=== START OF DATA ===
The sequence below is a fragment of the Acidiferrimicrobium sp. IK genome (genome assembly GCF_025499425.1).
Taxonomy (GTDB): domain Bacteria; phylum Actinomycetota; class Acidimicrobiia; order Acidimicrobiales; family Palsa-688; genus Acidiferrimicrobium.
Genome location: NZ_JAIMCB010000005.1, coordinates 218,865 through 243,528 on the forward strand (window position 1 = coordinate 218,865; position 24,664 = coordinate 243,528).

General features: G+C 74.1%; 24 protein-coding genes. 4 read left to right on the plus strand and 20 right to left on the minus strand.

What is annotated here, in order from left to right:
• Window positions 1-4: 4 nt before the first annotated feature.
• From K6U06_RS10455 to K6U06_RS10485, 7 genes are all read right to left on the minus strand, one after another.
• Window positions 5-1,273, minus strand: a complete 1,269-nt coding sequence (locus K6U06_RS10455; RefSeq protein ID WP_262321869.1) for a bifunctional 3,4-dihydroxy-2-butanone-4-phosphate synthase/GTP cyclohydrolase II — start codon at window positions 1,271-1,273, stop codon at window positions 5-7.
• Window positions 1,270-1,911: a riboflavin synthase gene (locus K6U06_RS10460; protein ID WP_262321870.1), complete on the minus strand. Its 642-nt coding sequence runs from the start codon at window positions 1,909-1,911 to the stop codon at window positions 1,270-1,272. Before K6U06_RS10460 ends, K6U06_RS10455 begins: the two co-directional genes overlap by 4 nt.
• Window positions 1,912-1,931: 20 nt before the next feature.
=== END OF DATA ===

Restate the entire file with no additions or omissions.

The sequence below is a fragment of the Acidiferrimicrobium sp. IK genome (genome assembly GCF_025499425.1).
Taxonomy (GTDB): domain Bacteria; phylum Actinomycetota; class Acidimicrobiia; order Acidimicrobiales; family Palsa-688; genus Acidiferrimicrobium.
Genome location: NZ_JAIMCB010000005.1, coordinates 218,865 through 243,528 on the forward strand (window position 1 = coordinate 218,865; position 24,664 = coordinate 243,528).

General features: G+C 74.1%; 24 protein-coding genes. 4 read left to right on the plus strand and 20 right to left on the minus strand.

What is annotated here, in order from left to right:
• Window positions 1-4: 4 nt before the first annotated feature.
• From K6U06_RS10455 to K6U06_RS10485, 7 genes are all read right to left on the minus strand, one after another.
• Window positions 5-1,273, minus strand: a complete 1,269-nt coding sequence (locus K6U06_RS10455; RefSeq protein ID WP_262321869.1) for a bifunctional 3,4-dihydroxy-2-butanone-4-phosphate synthase/GTP cyclohydrolase II — start codon at window positions 1,271-1,273, stop codon at window positions 5-7.
• Window positions 1,270-1,911: a riboflavin synthase gene (locus K6U06_RS10460; protein ID WP_262321870.1), complete on the minus strand. Its 642-nt coding sequence runs from the start codon at window positions 1,909-1,911 to the stop codon at window positions 1,270-1,272. Before K6U06_RS10460 ends, K6U06_RS10455 begins: the two co-directional genes overlap by 4 nt.
• Window positions 1,912-1,931: 20 nt before the next feature.